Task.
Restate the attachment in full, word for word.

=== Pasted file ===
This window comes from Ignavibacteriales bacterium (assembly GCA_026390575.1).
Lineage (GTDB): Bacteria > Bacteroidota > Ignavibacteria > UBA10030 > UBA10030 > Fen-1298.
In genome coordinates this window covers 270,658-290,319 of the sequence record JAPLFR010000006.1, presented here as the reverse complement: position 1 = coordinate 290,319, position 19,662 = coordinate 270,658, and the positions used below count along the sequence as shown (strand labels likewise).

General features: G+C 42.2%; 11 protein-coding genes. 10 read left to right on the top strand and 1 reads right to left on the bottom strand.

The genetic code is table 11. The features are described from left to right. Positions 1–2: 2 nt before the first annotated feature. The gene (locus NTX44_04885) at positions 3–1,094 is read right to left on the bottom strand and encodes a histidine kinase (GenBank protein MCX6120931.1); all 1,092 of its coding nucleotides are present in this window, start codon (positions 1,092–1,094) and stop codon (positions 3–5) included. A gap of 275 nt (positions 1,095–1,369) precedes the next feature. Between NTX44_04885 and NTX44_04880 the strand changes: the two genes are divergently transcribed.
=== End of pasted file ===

This window comes from Ignavibacteriales bacterium (assembly GCA_026390575.1).
Lineage (GTDB): Bacteria > Bacteroidota > Ignavibacteria > UBA10030 > UBA10030 > Fen-1298.
In genome coordinates this window covers 270,658-290,319 of the sequence record JAPLFR010000006.1, presented here as the reverse complement: position 1 = coordinate 290,319, position 19,662 = coordinate 270,658, and the positions used below count along the sequence as shown (strand labels likewise).

General features: G+C 42.2%; 11 protein-coding genes. 10 read left to right on the top strand and 1 reads right to left on the bottom strand.

The genetic code is table 11. The features are described from left to right. Positions 1–2: 2 nt before the first annotated feature. The gene (locus NTX44_04885) at positions 3–1,094 is read right to left on the bottom strand and encodes a histidine kinase (GenBank protein MCX6120931.1); all 1,092 of its coding nucleotides are present in this window, start codon (positions 1,092–1,094) and stop codon (positions 3–5) included. A gap of 275 nt (positions 1,095–1,369) precedes the next feature. Between NTX44_04885 and NTX44_04880 the strand changes: the two genes are divergently transcribed.